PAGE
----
Mesopotamia / Kings /
Other spelling: Naram-Suen
Dating of his reign is slightly uncertain, for Mesopotamia of this period variations between different scholars' chronologies can be up to 100 years. The dating used here, is among those placing Akkad furthest back in history.
He made conquests mainly into the mountains to the north and east, and out into the Persian Gulf, thereby maintaining and expanding his grandfather, Sargon's realm.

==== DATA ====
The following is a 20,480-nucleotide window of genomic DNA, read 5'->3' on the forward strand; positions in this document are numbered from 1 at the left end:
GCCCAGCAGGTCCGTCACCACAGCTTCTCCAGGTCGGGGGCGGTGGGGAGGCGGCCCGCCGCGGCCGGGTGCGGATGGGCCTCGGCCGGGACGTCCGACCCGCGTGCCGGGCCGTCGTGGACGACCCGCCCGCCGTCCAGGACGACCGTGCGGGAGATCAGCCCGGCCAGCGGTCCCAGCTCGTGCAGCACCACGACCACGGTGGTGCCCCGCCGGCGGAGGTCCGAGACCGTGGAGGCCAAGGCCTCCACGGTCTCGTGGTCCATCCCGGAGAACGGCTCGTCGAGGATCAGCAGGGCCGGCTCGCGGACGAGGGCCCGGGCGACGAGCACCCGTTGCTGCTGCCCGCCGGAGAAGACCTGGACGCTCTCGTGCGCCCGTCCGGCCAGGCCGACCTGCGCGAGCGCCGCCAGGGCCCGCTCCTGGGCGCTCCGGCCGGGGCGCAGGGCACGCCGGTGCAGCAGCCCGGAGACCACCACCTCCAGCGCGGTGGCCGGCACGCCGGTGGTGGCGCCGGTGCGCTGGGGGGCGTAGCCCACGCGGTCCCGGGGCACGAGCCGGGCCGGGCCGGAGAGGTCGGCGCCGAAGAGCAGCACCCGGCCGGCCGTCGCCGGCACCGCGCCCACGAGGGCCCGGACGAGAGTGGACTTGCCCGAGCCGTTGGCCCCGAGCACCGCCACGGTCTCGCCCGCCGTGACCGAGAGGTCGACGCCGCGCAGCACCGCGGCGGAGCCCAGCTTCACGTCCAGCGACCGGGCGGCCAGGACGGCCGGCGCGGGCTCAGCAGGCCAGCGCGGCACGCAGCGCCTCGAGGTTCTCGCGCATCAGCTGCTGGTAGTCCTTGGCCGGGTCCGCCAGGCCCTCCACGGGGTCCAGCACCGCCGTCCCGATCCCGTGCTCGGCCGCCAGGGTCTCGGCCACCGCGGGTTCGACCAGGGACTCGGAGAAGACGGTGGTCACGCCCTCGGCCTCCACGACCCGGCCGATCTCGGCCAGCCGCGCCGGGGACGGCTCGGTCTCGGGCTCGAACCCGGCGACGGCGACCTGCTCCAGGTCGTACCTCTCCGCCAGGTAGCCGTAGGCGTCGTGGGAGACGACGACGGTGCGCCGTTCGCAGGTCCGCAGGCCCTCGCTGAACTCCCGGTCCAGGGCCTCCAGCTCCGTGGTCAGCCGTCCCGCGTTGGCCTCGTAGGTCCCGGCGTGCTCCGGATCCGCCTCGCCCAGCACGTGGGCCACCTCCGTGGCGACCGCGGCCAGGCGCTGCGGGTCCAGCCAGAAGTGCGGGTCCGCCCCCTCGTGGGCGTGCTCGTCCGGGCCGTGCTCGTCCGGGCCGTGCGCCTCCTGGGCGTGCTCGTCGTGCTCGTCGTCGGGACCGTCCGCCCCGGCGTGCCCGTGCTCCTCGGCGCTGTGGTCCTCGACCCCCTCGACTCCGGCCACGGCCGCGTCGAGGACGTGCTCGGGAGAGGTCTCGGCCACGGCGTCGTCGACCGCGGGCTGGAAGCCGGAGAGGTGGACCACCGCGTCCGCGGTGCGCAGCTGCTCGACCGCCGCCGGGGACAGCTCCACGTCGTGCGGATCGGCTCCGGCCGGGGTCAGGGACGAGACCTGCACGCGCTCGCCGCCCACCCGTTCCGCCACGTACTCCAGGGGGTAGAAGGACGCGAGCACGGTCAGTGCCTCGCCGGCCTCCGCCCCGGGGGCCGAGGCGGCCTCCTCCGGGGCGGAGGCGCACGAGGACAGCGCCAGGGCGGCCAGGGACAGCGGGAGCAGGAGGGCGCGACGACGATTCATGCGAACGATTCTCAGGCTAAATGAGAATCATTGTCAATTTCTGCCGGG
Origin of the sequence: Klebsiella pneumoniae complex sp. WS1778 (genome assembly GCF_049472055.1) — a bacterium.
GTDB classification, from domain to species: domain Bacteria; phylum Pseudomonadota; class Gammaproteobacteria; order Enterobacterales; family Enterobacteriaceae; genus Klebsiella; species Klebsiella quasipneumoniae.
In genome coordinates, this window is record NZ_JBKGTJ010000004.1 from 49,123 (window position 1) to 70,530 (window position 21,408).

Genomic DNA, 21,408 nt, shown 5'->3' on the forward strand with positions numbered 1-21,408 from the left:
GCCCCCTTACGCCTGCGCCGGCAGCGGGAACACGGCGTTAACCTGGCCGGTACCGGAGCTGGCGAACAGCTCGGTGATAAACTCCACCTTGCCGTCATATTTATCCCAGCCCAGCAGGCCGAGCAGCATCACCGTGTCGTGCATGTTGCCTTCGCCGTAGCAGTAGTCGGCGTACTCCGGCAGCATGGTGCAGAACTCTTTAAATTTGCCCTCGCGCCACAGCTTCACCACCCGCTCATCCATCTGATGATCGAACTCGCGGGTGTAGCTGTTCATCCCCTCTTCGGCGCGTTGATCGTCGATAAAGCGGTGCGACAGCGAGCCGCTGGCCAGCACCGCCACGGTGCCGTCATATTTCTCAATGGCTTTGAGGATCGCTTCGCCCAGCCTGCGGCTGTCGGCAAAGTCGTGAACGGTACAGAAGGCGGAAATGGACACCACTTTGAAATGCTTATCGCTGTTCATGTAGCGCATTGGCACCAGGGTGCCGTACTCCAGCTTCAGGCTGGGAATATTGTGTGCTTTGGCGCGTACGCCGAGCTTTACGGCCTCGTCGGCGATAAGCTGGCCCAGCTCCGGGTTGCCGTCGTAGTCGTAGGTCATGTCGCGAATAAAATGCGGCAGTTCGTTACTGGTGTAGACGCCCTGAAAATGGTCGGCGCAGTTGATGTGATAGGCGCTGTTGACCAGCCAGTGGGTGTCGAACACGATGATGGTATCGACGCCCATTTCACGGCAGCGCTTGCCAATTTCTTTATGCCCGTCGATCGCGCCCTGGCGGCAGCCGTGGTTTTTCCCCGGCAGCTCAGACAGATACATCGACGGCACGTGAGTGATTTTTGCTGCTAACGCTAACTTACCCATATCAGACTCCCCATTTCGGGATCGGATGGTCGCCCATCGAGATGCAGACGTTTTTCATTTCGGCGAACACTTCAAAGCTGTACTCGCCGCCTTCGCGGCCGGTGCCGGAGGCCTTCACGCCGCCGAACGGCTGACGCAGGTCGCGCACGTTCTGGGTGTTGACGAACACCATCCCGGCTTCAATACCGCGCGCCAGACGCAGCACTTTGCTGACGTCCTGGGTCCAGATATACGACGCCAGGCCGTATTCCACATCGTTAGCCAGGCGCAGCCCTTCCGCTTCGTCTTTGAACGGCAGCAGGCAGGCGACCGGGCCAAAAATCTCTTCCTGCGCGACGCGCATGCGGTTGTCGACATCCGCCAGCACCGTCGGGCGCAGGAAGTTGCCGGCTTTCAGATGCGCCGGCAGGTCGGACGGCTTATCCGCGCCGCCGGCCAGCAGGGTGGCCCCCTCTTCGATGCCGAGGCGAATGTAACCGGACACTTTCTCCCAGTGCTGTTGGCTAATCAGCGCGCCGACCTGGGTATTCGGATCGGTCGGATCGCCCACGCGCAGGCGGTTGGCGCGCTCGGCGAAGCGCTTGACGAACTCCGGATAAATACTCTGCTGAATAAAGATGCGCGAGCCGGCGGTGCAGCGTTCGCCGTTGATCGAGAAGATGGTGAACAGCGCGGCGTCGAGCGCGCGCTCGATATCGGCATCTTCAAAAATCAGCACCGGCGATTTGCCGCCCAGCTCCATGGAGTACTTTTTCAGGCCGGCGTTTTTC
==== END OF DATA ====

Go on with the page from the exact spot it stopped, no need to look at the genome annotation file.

He improved the temples in Akkad, Nippur and Zabala, and built administrative centres in Nagar and Nineveh. Conquered lands were organized into units directly under his bureacracy, securing effective tax collection.
Although effective, Naram-Sin emerge as megalomaniac, elevating himself to a god, dingir, and had a temple built to himself.
The most famous artefact after him, is his victory stele, depicting his victory over the Lullubi in the Zagros mountains. The stele depicts him as a divine king, it is often held up to be the earliest example of this symbolism.
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